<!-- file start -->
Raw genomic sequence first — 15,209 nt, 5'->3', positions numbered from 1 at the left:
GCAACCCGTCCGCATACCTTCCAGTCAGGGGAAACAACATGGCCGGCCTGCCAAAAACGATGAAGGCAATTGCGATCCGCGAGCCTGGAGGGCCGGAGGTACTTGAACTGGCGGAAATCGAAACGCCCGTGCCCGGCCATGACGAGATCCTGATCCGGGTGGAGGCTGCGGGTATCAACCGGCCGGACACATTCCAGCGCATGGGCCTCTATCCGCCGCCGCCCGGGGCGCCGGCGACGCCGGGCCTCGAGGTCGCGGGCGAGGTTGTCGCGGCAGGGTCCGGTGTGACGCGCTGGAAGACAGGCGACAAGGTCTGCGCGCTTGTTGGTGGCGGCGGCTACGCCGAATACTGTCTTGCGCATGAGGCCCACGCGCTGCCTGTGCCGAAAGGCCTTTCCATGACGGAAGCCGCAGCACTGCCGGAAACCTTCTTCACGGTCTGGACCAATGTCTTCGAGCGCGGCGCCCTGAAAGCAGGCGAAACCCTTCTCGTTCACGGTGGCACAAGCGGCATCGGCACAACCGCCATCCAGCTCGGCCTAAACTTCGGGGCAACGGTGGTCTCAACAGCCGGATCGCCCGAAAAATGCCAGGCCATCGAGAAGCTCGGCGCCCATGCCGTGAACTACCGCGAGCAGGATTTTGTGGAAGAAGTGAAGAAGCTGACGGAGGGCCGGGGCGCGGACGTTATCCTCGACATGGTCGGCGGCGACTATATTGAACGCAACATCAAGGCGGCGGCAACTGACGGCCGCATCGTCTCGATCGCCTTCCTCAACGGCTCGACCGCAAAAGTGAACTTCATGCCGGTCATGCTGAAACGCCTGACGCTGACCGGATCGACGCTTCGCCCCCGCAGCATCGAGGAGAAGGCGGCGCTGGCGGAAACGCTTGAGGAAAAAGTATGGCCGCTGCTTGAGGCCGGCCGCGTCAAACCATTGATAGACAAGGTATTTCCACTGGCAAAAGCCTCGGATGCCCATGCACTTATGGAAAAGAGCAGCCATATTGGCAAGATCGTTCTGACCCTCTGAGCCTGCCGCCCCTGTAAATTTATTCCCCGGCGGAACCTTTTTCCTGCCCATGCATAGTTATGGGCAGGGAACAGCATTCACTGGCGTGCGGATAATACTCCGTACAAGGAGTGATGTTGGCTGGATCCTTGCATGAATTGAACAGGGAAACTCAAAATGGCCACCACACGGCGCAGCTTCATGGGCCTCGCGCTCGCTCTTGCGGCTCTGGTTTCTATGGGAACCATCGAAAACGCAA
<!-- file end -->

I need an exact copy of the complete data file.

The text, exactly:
Raw genomic sequence first — 15,209 nt, 5'->3', positions numbered from 1 at the left:
GCAACCCGTCCGCATACCTTCCAGTCAGGGGAAACAACATGGCCGGCCTGCCAAAAACGATGAAGGCAATTGCGATCCGCGAGCCTGGAGGGCCGGAGGTACTTGAACTGGCGGAAATCGAAACGCCCGTGCCCGGCCATGACGAGATCCTGATCCGGGTGGAGGCTGCGGGTATCAACCGGCCGGACACATTCCAGCGCATGGGCCTCTATCCGCCGCCGCCCGGGGCGCCGGCGACGCCGGGCCTCGAGGTCGCGGGCGAGGTTGTCGCGGCAGGGTCCGGTGTGACGCGCTGGAAGACAGGCGACAAGGTCTGCGCGCTTGTTGGTGGCGGCGGCTACGCCGAATACTGTCTTGCGCATGAGGCCCACGCGCTGCCTGTGCCGAAAGGCCTTTCCATGACGGAAGCCGCAGCACTGCCGGAAACCTTCTTCACGGTCTGGACCAATGTCTTCGAGCGCGGCGCCCTGAAAGCAGGCGAAACCCTTCTCGTTCACGGTGGCACAAGCGGCATCGGCACAACCGCCATCCAGCTCGGCCTAAACTTCGGGGCAACGGTGGTCTCAACAGCCGGATCGCCCGAAAAATGCCAGGCCATCGAGAAGCTCGGCGCCCATGCCGTGAACTACCGCGAGCAGGATTTTGTGGAAGAAGTGAAGAAGCTGACGGAGGGCCGGGGCGCGGACGTTATCCTCGACATGGTCGGCGGCGACTATATTGAACGCAACATCAAGGCGGCGGCAACTGACGGCCGCATCGTCTCGATCGCCTTCCTCAACGGCTCGACCGCAAAAGTGAACTTCATGCCGGTCATGCTGAAACGCCTGACGCTGACCGGATCGACGCTTCGCCCCCGCAGCATCGAGGAGAAGGCGGCGCTGGCGGAAACGCTTGAGGAAAAAGTATGGCCGCTGCTTGAGGCCGGCCGCGTCAAACCATTGATAGACAAGGTATTTCCACTGGCAAAAGCCTCGGATGCCCATGCACTTATGGAAAAGAGCAGCCATATTGGCAAGATCGTTCTGACCCTCTGAGCCTGCCGCCCCTGTAAATTTATTCCCCGGCGGAACCTTTTTCCTGCCCATGCATAGTTATGGGCAGGGAACAGCATTCACTGGCGTGCGGATAATACTCCGTACAAGGAGTGATGTTGGCTGGATCCTTGCATGAATTGAACAGGGAAACTCAAAATGGCCACCACACGGCGCAGCTTCATGGGCCTCGCGCTCGCTCTTGCGGCTCTGGTTTCTATGGGAACCATCGAAAACGCAA